To date, the United States has had only one non-elected president, Leslie Lynch King, Jr. If you don’t recognize that we ever had any president by that name, you’d be both right and wrong. King was born in 1913 in Omaha, NE, but his mother soon divorced his father and in 1916 remarried a man in Grand Rapids, MI by the name of Gerald Rudolph Ford. “Leslie King, Jr., did not learn of his biological father until he was a teenager, and after graduating from college he officially changed his name to Gerald Rudolph Ford, Jr.” Skipping ahead, Ford was elected to the House of Representatives from Michigan’s 5th district in 1948, serving 12 successive terms from 1949 to 1973. Meanwhile, Richard M. Nixon had been elected president in 1968, with his vice president Spiro Agnew; the two were re-elected in 1972. In 1973, Agnew resigned after pleading no contest to tax evasion and money laundering charges that began during his time as governor of Maryland and continued during his tenancy as vice president. Ford, then House Minority Leader, was nominated and elected by both the Senate and House to serve as vice president. During this time the Watergate scandal was spiraling out of control, and Nixon soon faced impeachment. He resigned on August 8, 1974, and the next day, after only 8 months as vice president, Gerald Ford was sworn in as president.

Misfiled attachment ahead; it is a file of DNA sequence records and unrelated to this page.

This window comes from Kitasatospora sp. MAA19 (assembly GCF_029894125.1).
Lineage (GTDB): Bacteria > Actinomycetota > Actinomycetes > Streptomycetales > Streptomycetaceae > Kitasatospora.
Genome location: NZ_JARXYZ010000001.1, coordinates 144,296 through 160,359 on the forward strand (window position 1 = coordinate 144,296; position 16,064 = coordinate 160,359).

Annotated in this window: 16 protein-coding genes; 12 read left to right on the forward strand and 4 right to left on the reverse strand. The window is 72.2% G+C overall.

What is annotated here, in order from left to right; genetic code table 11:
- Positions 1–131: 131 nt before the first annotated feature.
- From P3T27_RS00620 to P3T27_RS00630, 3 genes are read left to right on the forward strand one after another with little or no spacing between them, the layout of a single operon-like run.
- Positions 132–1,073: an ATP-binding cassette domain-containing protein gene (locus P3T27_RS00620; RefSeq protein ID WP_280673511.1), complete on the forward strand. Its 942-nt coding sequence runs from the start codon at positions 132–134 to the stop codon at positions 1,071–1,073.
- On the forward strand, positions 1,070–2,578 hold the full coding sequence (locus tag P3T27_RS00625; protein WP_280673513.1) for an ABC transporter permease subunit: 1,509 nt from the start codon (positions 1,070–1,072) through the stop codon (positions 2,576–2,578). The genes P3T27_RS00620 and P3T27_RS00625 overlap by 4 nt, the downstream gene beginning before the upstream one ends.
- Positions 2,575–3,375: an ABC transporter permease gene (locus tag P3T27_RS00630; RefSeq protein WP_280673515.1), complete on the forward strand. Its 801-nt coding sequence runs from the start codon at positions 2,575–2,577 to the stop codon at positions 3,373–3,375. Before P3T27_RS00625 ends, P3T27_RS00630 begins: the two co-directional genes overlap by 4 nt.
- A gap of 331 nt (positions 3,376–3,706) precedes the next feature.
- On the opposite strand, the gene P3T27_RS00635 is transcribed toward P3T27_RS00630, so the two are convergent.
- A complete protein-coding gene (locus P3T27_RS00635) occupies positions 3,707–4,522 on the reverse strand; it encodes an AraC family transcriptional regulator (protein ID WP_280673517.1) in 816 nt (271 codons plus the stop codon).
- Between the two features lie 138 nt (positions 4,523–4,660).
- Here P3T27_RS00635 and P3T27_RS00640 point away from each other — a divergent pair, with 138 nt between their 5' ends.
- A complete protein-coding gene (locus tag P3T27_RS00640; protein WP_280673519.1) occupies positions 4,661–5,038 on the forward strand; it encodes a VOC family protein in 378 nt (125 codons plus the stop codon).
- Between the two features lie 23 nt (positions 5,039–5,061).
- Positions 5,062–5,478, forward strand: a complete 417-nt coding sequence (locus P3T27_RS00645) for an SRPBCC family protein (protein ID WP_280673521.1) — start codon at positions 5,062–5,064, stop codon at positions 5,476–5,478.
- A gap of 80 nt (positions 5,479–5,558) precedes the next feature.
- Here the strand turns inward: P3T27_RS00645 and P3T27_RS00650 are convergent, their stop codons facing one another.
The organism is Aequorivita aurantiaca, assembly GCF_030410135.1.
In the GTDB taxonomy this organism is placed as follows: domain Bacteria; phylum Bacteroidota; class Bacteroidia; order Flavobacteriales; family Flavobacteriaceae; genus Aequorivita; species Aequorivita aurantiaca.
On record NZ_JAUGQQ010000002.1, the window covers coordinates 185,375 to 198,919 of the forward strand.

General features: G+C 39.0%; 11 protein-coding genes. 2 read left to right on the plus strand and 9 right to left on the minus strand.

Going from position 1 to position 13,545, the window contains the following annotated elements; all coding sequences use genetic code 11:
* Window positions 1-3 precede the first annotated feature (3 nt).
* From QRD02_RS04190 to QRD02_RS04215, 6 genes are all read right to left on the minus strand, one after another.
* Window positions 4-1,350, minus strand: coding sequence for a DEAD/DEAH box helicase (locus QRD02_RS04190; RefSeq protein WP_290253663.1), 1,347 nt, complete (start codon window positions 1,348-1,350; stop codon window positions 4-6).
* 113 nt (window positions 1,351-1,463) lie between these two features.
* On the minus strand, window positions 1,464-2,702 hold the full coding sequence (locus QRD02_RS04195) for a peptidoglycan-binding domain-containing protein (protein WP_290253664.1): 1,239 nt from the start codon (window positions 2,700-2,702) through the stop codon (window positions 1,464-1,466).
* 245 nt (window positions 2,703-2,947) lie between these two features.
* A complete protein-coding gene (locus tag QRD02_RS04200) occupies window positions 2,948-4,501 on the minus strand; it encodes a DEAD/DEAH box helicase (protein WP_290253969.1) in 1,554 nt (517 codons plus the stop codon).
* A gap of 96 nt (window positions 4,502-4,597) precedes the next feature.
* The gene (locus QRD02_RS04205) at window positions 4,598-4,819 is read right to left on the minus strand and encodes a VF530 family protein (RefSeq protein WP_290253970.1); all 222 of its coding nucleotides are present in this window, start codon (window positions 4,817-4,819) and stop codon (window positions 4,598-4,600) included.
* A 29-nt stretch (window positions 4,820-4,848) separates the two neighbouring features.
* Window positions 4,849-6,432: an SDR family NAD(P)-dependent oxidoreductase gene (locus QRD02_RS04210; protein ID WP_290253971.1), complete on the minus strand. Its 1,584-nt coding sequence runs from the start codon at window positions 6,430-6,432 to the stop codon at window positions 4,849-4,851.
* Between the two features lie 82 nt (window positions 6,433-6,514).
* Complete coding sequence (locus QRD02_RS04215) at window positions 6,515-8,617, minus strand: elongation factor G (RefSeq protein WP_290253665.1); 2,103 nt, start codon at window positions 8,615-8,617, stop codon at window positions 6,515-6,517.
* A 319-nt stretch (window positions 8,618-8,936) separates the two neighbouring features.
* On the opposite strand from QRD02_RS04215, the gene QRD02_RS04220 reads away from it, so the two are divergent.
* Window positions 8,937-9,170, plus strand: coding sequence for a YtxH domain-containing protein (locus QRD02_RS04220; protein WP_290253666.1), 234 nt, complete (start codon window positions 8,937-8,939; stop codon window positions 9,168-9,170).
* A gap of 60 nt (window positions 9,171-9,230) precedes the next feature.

Gerald Ford campaigning for U.S. President, accompanied by Russell G. Lloyd, Sr., then mayor of Evansville, in a motorcade, 1976. Source: UASC, MSS 034-1010.
Gerald Ford campaigning for U.S. President, accompanied by Russell G. Lloyd, Sr., then mayor of Evansville, IN
in a motorcade, 1976. Source: UASC, MSS 034-1010.